Using the Closing Betting Odds to test for Skill Part 2
Posted 3rd July 2017
In December 2016 I wrote an article looking at 4 different tipsters to see whether their tips were beating the closing price. The closing price provides a useful measure of whether a punter has any real long term profit expectation. Indeed, I have previously published an article showing that the ratio of the odds you bet to Pinnacle's odds at closing is a good predictor of your expectation.
At the time, I made some predictions about these 4 tipsters: Jeremy Price would show a long term yield of 6%, Eredivisie2000 and Aris Papadopoulos would regress to their mean of no profitability at all and Pinnacle Tipster was cheating.
Before turning to the main point of this article, let's briefly see how those predictions stacked up. Dealing with the last one first, it's just a simple thing to observe that Pinnacle Tipster has fewer recorded tips than he did in December 2016, so I don't think anything else needs to be said about this fraud. Eredivisie2000 decided to stop verification with Betrush soon after a bad February 2017. His overall record there finished with an ROI of 98.24% from 82 picks. He continues to post on Blogabet but over the 6-month period has lost money. Similarly Aris Papadopoulos has fallen backwards. Finally Jeremy Price is now showing an ROI of 106.86% from a total of 166 picks. It would seem my initial predictions about how these tipsters would perform proved to be quite accurate.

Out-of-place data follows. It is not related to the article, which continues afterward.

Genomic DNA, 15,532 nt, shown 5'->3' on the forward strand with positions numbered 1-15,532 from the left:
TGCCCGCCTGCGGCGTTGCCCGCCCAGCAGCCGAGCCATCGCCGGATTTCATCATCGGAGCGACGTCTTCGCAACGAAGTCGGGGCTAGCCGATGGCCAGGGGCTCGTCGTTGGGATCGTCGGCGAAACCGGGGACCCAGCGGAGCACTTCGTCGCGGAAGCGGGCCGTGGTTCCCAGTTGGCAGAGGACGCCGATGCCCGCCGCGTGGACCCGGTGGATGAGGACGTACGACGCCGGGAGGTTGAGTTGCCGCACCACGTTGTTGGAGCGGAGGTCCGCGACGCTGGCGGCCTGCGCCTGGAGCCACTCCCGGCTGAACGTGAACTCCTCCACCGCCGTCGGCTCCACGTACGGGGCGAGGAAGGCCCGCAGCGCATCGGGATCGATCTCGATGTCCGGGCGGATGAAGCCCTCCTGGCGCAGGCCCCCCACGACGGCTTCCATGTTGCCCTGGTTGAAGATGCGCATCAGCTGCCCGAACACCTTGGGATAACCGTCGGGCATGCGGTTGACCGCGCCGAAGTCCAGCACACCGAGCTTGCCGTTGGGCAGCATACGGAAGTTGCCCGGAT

Let's now take a look at another betting record. I wanted to show it because it provides a nice example of how the closing price really is a reliable indicator of the true odds. Consistently beat it by 10% and you can expect to see a 110% ROI over the long term. This is a private record of bets on Australian horse racing. All of the 3,354 bets are win-only placed with Australian bookmakers. Together with the price he bet, the punter also chose to record Betfair's starting price to allow us to make this analysis. He managed to beat the starting price 56.5% of the time. [Read my latest Pinnacle article to find out how often you should be beating a bookmaker's closing line to have a chance of being a winner.]
The first chart shows the betting history time series (blue) and compares it against what would be expected (red) assuming this model. Whilst the actual returns do underperform somewhat compared to expectation during the latter half of the history, this is not beyond the margins of chance. A 10,000-run Monte Carlo simulation confirms that the difference from expectation is less than one standard deviation.
The second chart re-orders the bets in descending order of expectation. That is to say bets with the highest expected value (as defined by Betfair starting price to odds bet) appear at the top. This effectively shows how closely actual performance mirrors expected, for all but the worst value bets where the starting price ended up much longer than the odds the punter managed to bet. Again, this is arguably due to chance. For these bets, the strike rate is so low (just 4 winners in 443 bets where expected return on investment was less than 60%) that variance is a significant factor. Just 4 more lucky winners in this sample would have seen actual returns more or less mirror expectation.
If you're wondering whether your betting record is showing evidence of skill, don't look at the size of the bank balance; good or bad luck have too much of a short term influence. Instead, find out whether you're beating the closing price, and more specifically the closing price of an efficient bookmaker like Pinnacle or an exchange like Betfair. These brands are the ones most likely to have odds which reflect the true result probabilities. Other brands may not be so accurate. To learn more about why, have a read of another of my articles on market efficiency at different bookmakers.